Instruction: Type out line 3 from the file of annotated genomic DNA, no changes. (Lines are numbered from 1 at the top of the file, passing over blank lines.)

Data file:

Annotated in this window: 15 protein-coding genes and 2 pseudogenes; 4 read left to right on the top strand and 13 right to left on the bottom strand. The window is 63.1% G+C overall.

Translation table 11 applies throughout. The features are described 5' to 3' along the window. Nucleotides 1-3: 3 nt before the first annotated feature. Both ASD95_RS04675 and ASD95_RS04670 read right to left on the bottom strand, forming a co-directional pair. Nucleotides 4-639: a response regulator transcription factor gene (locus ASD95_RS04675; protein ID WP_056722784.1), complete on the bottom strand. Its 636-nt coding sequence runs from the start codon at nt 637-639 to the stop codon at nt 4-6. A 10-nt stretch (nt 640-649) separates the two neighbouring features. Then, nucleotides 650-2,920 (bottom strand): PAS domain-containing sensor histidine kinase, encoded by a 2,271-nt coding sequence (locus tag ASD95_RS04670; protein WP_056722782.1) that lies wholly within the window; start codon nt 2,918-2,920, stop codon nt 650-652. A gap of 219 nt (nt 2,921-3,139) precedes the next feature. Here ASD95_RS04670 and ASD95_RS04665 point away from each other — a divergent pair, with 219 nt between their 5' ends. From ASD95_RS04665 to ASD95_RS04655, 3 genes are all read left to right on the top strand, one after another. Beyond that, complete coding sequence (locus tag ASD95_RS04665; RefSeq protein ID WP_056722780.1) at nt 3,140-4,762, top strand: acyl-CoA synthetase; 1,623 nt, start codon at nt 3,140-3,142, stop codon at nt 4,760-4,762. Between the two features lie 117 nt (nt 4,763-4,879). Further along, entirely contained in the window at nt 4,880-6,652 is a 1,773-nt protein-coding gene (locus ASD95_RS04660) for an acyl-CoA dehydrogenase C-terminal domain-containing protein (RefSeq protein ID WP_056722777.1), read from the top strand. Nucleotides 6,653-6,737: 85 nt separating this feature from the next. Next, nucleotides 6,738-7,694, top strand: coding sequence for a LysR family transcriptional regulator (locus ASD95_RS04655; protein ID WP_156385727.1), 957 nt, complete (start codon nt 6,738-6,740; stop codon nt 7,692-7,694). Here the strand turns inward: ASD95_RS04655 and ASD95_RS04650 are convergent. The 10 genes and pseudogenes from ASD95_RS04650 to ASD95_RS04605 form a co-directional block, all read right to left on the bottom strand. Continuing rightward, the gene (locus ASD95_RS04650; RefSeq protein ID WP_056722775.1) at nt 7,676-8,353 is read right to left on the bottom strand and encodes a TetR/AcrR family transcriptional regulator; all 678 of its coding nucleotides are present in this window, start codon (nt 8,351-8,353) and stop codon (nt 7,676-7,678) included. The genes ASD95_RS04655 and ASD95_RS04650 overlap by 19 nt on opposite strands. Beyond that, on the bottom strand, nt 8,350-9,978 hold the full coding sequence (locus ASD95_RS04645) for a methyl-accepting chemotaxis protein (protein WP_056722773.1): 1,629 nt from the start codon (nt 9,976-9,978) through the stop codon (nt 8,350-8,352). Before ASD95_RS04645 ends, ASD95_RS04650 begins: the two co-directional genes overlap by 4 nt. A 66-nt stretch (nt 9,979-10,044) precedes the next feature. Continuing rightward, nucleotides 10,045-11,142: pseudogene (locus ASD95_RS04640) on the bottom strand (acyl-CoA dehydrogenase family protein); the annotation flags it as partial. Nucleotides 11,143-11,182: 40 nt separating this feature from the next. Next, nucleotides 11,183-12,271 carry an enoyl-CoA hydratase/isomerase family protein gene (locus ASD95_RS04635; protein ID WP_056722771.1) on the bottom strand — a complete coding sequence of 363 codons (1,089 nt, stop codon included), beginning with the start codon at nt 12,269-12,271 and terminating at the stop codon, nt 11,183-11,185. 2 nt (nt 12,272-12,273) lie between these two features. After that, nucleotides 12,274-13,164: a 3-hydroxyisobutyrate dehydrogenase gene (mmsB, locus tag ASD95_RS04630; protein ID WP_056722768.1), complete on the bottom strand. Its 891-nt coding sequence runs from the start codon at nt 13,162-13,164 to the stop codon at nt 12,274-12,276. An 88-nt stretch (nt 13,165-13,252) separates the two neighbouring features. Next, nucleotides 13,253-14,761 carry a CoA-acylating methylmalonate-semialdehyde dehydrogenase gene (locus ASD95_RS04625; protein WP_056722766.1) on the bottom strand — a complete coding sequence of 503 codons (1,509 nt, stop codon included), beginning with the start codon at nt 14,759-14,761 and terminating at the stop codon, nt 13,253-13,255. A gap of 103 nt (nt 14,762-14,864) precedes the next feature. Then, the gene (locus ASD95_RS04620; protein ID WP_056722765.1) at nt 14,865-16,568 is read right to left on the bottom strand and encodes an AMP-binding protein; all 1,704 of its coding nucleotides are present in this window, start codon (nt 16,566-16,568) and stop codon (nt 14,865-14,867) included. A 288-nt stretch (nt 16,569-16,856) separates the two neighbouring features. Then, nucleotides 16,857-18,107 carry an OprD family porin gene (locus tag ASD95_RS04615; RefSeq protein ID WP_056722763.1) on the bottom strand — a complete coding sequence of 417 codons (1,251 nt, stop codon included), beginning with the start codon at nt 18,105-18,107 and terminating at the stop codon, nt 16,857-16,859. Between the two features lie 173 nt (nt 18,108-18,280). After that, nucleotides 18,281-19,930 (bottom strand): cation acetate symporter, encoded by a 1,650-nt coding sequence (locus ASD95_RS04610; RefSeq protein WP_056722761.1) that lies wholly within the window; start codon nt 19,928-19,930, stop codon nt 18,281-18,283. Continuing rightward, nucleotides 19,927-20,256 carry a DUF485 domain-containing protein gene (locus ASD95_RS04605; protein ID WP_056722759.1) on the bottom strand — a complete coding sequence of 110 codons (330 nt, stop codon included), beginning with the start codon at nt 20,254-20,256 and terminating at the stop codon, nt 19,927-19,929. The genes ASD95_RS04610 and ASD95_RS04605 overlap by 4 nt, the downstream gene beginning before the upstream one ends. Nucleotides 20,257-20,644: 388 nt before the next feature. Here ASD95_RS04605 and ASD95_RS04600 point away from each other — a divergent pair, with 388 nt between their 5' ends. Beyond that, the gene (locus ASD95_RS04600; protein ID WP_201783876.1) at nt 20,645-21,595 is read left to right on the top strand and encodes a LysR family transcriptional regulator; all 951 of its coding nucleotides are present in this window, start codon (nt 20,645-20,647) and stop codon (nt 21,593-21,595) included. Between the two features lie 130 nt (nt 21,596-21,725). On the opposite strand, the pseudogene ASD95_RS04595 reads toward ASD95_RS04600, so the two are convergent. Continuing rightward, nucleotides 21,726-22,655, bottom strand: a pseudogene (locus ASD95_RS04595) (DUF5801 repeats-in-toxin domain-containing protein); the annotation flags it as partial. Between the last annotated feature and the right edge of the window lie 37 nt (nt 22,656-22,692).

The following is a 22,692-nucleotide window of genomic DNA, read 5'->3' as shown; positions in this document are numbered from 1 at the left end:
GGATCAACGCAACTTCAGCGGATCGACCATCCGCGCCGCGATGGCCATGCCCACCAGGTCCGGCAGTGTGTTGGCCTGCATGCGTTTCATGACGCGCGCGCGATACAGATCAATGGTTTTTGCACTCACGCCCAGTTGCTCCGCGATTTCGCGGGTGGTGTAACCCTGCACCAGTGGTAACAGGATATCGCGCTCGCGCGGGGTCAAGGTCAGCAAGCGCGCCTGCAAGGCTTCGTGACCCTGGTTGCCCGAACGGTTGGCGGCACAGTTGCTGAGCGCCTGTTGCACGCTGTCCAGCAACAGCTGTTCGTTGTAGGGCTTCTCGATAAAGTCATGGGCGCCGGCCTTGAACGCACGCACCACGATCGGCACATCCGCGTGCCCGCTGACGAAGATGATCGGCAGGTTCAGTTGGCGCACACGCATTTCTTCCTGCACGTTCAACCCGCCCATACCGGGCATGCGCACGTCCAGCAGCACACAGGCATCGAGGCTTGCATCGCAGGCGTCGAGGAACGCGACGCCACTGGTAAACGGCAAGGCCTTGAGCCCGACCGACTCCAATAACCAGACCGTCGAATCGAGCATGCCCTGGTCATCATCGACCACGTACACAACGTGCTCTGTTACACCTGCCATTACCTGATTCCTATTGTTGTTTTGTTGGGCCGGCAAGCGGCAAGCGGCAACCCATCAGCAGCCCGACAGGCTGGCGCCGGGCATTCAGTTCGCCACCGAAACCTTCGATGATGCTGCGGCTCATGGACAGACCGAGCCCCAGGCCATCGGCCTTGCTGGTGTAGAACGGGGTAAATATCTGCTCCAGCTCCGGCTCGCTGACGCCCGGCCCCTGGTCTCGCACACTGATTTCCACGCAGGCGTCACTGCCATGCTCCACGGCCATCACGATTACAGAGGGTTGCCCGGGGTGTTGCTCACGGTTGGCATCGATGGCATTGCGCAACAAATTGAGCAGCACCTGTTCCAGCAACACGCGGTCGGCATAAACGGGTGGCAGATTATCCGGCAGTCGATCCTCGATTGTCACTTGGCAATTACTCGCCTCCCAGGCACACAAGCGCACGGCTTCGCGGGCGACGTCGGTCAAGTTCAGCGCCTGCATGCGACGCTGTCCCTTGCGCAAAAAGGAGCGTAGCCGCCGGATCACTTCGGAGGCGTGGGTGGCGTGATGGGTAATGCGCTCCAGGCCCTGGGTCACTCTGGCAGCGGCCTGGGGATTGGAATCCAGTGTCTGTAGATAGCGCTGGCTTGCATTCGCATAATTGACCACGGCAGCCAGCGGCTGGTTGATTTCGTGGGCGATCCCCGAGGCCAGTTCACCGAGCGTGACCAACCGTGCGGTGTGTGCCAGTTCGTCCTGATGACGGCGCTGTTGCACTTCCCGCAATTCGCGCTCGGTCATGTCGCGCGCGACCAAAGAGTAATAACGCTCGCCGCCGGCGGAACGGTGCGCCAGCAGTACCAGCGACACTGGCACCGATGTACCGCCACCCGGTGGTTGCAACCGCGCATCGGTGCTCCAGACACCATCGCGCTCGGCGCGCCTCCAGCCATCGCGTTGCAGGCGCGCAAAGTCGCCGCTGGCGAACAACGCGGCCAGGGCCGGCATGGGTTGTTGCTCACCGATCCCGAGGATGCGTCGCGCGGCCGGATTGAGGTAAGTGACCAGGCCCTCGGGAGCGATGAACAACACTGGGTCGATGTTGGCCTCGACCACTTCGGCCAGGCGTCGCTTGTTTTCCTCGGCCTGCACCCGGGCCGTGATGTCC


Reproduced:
The following is a 22,692-nucleotide window of genomic DNA, read 5'->3' as shown; positions in this document are numbered from 1 at the left end: